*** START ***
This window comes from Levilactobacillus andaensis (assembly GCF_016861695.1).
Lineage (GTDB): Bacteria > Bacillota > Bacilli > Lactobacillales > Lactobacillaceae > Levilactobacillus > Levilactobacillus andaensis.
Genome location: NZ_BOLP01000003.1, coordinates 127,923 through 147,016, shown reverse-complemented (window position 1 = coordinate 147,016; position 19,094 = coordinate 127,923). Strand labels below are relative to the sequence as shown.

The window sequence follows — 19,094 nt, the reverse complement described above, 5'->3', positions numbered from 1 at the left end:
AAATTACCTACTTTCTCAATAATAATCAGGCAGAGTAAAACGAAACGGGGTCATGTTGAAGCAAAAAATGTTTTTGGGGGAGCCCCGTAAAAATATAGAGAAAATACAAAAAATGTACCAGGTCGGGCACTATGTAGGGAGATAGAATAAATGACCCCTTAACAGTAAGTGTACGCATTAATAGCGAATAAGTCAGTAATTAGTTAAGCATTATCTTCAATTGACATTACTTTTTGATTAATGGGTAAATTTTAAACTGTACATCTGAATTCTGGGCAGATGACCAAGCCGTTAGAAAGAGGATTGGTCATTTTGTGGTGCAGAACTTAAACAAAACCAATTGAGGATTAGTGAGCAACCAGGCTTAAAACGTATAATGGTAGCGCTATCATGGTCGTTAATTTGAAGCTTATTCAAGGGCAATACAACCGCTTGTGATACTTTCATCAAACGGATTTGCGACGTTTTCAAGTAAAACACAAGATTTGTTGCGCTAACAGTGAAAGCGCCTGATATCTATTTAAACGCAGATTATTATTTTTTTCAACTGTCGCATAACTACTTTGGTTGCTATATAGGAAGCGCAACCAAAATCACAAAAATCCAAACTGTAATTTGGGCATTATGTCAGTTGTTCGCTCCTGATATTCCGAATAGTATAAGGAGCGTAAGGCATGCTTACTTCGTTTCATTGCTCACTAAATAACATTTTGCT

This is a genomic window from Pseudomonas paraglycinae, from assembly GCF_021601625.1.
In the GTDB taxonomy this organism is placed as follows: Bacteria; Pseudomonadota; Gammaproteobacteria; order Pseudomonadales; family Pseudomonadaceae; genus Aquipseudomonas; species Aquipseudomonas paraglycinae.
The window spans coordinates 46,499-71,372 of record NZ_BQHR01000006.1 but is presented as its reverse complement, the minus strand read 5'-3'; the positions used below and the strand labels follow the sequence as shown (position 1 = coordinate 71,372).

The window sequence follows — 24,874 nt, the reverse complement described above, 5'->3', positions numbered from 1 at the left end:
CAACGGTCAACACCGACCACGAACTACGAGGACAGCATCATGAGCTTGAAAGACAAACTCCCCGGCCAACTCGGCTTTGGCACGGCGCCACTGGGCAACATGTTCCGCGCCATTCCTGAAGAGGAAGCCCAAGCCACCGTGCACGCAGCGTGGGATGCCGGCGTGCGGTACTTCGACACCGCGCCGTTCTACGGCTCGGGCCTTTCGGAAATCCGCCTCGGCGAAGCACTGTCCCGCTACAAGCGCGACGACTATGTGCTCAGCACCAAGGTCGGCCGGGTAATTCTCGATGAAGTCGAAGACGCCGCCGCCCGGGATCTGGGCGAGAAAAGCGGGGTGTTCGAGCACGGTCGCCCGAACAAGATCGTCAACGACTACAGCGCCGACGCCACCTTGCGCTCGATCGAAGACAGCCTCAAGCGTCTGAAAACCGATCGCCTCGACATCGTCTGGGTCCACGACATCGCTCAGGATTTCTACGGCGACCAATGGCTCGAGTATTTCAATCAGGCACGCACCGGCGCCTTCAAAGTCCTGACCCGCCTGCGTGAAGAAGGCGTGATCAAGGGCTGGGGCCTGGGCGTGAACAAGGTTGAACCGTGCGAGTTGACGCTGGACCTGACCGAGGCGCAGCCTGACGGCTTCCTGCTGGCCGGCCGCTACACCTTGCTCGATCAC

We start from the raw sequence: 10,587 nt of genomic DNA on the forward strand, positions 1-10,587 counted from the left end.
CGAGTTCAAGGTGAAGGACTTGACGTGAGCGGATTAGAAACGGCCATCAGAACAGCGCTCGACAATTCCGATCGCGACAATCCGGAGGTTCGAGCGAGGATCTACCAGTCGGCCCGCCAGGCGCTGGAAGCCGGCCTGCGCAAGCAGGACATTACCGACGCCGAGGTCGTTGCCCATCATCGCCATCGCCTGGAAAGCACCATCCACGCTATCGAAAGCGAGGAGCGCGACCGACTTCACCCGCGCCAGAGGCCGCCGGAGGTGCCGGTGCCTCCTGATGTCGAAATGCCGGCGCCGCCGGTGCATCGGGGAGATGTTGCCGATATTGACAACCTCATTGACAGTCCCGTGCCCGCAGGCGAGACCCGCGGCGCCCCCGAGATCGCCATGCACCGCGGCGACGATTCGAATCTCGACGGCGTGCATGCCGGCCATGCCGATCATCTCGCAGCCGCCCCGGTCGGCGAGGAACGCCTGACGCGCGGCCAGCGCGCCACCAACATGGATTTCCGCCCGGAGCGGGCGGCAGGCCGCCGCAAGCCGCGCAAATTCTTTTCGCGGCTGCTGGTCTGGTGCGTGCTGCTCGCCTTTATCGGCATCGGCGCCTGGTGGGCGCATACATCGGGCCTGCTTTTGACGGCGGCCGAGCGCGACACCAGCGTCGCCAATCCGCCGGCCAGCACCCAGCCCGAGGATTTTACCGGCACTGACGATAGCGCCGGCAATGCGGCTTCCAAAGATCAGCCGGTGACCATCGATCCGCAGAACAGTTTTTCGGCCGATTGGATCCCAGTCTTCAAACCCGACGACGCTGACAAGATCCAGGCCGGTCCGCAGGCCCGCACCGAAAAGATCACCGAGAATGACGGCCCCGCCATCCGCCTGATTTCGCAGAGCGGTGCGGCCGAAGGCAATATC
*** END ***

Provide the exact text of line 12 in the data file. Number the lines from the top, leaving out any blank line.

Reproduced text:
CGAGTTCAAGGTGAAGGACTTGACGTGAGCGGATTAGAAACGGCCATCAGAACAGCGCTCGACAATTCCGATCGCGACAATCCGGAGGTTCGAGCGAGGATCTACCAGTCGGCCCGCCAGGCGCTGGAAGCCGGCCTGCGCAAGCAGGACATTACCGACGCCGAGGTCGTTGCCCATCATCGCCATCGCCTGGAAAGCACCATCCACGCTATCGAAAGCGAGGAGCGCGACCGACTTCACCCGCGCCAGAGGCCGCCGGAGGTGCCGGTGCCTCCTGATGTCGAAATGCCGGCGCCGCCGGTGCATCGGGGAGATGTTGCCGATATTGACAACCTCATTGACAGTCCCGTGCCCGCAGGCGAGACCCGCGGCGCCCCCGAGATCGCCATGCACCGCGGCGACGATTCGAATCTCGACGGCGTGCATGCCGGCCATGCCGATCATCTCGCAGCCGCCCCGGTCGGCGAGGAACGCCTGACGCGCGGCCAGCGCGCCACCAACATGGATTTCCGCCCGGAGCGGGCGGCAGGCCGCCGCAAGCCGCGCAAATTCTTTTCGCGGCTGCTGGTCTGGTGCGTGCTGCTCGCCTTTATCGGCATCGGCGCCTGGTGGGCGCATACATCGGGCCTGCTTTTGACGGCGGCCGAGCGCGACACCAGCGTCGCCAATCCGCCGGCCAGCACCCAGCCCGAGGATTTTACCGGCACTGACGATAGCGCCGGCAATGCGGCTTCCAAAGATCAGCCGGTGACCATCGATCCGCAGAACAGTTTTTCGGCCGATTGGATCCCAGTCTTCAAACCCGACGACGCTGACAAGATCCAGGCCGGTCCGCAGGCCCGCACCGAAAAGATCACCGAGAATGACGGCCCCGCCATCCGCCTGATTTCGCAGAGCGGTGCGGCCGAAGGCAATATC